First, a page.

The cold open of “The Slump” features a discussion that is ostensibly a setup for punchline that carries us into the titles. Technically this could describe most sitcom cold opens, but in this case, the topic of conversation is more than just a hook: the detectives’ debate about the best cop movie works both to build character and, just as importantly, it establishes the writers’ fluency with the genre. Det. Santiago’s selection of Training Day, for example, as the greatest cop movie of all time is ludicrous (that ending, I mean, seriously), but it falls in line with her other picks of Lethal Weapon and Fargo, all three of which contain perhaps the finest individual performances of the genre. This defines her character inasmuch as she strives for greatness but in a totally self-serious way that Det. Peralta does not. This falls in line with his pick of Die Hard, which highlights the self-awareness of his lone-wolf act’s absurdity. The other selections seem to emphasize the cartoonishness of each supporting character—Boyle picks Turner and Hooch, Gina picks Bad Boys, Diaz picks Robocop and Terry picks Breathless—but each serves as the seed of character development to be expanded upon throughout the episode.
Breathless anticipates future comic asides from Terry Crews’ Sgt. Jeffords, including the introduction of his lineup-filling persona “Scary Terry,” who says what regular Terry is thinking (“This is taking too long! I’m gonna miss the farmers’ market!”) and his temper tantrum while building a fairy princess castle for his daughter (“What kind of castle has wheels?”). The writers deploy Jeffords in a similar way to Grizz and Dotcom on 30 Rock by zagging against physical and racial stereotypes, but thus far the humor hasn’t been quite as effective because it lacks subtlety.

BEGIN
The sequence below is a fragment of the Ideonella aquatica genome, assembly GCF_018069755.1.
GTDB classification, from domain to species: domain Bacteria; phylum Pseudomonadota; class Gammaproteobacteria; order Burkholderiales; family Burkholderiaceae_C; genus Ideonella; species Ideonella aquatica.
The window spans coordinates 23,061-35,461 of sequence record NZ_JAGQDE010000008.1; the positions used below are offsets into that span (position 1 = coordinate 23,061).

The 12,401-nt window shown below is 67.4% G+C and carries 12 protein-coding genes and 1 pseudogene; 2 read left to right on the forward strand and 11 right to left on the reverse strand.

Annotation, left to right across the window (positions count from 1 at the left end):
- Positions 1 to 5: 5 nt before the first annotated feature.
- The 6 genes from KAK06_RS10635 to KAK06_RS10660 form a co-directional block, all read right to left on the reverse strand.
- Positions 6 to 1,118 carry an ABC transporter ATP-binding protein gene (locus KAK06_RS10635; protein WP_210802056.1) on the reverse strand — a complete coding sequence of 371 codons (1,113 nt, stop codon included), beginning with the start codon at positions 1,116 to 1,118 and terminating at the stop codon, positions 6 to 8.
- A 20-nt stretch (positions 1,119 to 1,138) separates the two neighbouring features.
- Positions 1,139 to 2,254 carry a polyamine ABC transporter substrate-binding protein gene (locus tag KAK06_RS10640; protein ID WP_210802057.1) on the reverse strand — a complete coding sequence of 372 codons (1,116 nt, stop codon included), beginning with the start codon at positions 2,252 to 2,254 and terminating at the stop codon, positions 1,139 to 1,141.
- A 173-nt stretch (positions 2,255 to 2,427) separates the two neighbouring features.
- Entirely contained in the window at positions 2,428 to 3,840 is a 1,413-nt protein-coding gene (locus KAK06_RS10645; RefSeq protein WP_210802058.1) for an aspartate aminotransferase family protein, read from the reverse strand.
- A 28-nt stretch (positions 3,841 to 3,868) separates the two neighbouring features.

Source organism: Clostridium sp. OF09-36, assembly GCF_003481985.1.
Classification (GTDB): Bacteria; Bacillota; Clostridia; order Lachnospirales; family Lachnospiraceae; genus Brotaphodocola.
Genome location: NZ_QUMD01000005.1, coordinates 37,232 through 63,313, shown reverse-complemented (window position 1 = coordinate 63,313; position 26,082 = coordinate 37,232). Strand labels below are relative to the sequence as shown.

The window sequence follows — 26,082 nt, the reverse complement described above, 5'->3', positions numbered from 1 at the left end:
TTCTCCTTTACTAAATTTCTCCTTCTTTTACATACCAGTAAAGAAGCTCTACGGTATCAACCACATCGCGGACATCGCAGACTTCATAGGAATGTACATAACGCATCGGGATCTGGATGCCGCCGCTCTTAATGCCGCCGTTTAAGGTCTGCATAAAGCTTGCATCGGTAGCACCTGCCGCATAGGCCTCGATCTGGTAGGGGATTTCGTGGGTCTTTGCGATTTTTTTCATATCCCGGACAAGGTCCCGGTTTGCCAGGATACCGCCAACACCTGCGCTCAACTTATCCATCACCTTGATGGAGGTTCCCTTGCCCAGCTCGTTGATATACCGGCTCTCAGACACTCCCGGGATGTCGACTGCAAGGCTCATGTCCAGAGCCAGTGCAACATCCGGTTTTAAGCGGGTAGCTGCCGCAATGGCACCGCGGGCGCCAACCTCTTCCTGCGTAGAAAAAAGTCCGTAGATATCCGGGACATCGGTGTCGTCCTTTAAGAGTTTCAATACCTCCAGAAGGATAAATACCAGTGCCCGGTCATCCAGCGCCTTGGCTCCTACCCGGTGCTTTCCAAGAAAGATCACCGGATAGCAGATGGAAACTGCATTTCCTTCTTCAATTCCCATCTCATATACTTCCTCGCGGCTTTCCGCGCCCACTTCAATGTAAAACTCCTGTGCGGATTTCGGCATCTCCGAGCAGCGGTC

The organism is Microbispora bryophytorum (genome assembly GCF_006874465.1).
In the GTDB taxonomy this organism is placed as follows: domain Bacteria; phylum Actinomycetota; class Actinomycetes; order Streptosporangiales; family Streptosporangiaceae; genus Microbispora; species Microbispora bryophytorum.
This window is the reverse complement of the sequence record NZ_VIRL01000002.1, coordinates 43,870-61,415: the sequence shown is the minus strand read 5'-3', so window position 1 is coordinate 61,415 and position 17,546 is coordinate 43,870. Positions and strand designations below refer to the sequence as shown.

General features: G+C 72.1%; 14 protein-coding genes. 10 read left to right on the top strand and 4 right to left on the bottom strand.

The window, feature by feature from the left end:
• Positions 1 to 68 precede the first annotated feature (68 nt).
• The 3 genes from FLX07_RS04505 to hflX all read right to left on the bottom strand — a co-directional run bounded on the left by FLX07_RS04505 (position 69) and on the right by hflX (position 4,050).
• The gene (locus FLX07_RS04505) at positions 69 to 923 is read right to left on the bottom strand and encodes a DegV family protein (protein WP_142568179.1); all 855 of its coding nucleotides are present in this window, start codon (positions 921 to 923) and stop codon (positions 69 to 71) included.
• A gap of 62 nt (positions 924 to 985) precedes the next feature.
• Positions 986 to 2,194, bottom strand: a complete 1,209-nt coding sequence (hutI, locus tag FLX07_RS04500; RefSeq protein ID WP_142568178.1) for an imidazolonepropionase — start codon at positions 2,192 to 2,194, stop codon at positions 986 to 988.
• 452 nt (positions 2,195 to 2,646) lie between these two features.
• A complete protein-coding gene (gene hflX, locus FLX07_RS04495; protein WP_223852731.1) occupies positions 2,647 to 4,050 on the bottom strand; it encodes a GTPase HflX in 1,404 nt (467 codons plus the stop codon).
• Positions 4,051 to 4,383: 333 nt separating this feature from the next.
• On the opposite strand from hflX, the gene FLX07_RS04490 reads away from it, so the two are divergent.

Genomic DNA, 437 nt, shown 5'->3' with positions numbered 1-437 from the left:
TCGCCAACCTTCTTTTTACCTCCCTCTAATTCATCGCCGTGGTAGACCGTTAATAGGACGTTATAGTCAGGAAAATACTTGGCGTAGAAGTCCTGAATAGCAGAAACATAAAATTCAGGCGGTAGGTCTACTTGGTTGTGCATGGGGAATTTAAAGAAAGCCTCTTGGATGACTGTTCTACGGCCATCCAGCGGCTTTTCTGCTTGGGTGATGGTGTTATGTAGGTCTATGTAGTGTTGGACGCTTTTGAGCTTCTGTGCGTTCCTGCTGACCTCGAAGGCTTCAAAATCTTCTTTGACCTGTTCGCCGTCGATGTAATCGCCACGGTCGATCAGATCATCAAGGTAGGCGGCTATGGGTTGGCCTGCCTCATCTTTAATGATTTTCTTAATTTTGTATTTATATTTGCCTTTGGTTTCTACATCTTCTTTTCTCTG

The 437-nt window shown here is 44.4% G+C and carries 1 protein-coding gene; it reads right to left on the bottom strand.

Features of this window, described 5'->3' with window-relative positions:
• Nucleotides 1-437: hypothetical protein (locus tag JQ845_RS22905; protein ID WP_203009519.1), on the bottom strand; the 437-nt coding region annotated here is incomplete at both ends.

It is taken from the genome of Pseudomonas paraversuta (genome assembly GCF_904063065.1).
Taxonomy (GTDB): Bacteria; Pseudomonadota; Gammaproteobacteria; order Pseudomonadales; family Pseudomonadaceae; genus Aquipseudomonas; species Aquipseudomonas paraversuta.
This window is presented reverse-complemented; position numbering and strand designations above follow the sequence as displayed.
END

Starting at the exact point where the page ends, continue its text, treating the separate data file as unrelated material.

Elsewhere in the office, Santiago has enlisted the help of Diaz to lead a troubled youth outreach program. When both their approaches fail to cut through the angst of adolescence (Santiago’s too straitlaced; Diaz’s laughably badass), the detectives begrudgingly enlist the help of Gina, whose irreverent attitude toward just about everything (“That’s true in all cases. Cops are the worst.”) finally reaches the kids. When Cpt. Holt congratulates Santiago and Diaz for successfully signing up, they both defer credit to Gina, whom, despite her whiny protestations, Holt chooses to be his personal assistant.
The meat of the episode deals with Peralta’s case-clearance slump, for which Holt acts as zen master by stealthily guiding his struggling detective toward success. Peralta’s o-fer has allowed Santiago to vault ahead of him in their competition, and he begins to accept that he is cursed. Holt plays into Peralta’s superstition and relegates him to data entry, where his affliction cannot spread to other detectives and gives him a rabbit’s foot to help reverse the curse. As it turns out, this was simply a ploy on Holt’s part to allow Peralta’s brain to reset and bust his slump. Incidentally, Holt did not pick a favorite cop movie, but it’s probably The Untouchables: “Here endeth the lesson.”
“The Slump” is Brooklyn Nine-Nine’s best episode yet: The laughs finally matched the talent, and the characters are growing at a satisfying pace.